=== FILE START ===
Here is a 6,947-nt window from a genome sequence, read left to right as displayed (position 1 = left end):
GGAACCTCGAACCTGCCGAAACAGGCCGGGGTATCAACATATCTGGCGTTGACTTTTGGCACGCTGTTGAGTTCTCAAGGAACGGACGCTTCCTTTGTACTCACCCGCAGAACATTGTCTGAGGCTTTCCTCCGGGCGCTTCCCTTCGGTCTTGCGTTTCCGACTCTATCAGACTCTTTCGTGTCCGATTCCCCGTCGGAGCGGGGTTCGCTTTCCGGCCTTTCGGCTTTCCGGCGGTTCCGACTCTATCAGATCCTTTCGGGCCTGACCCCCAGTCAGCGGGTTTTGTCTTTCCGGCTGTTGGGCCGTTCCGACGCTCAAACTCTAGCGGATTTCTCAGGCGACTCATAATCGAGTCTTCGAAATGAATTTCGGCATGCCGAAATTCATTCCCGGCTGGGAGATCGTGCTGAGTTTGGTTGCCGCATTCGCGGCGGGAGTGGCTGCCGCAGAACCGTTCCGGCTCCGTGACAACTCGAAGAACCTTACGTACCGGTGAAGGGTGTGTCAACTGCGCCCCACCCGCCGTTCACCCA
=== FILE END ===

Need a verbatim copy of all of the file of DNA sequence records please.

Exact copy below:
Here is a 6,947-nt window from a genome sequence, read left to right as displayed (position 1 = left end):
GGAACCTCGAACCTGCCGAAACAGGCCGGGGTATCAACATATCTGGCGTTGACTTTTGGCACGCTGTTGAGTTCTCAAGGAACGGACGCTTCCTTTGTACTCACCCGCAGAACATTGTCTGAGGCTTTCCTCCGGGCGCTTCCCTTCGGTCTTGCGTTTCCGACTCTATCAGACTCTTTCGTGTCCGATTCCCCGTCGGAGCGGGGTTCGCTTTCCGGCCTTTCGGCTTTCCGGCGGTTCCGACTCTATCAGATCCTTTCGGGCCTGACCCCCAGTCAGCGGGTTTTGTCTTTCCGGCTGTTGGGCCGTTCCGACGCTCAAACTCTAGCGGATTTCTCAGGCGACTCATAATCGAGTCTTCGAAATGAATTTCGGCATGCCGAAATTCATTCCCGGCTGGGAGATCGTGCTGAGTTTGGTTGCCGCATTCGCGGCGGGAGTGGCTGCCGCAGAACCGTTCCGGCTCCGTGACAACTCGAAGAACCTTACGTACCGGTGAAGGGTGTGTCAACTGCGCCCCACCCGCCGTTCACCCA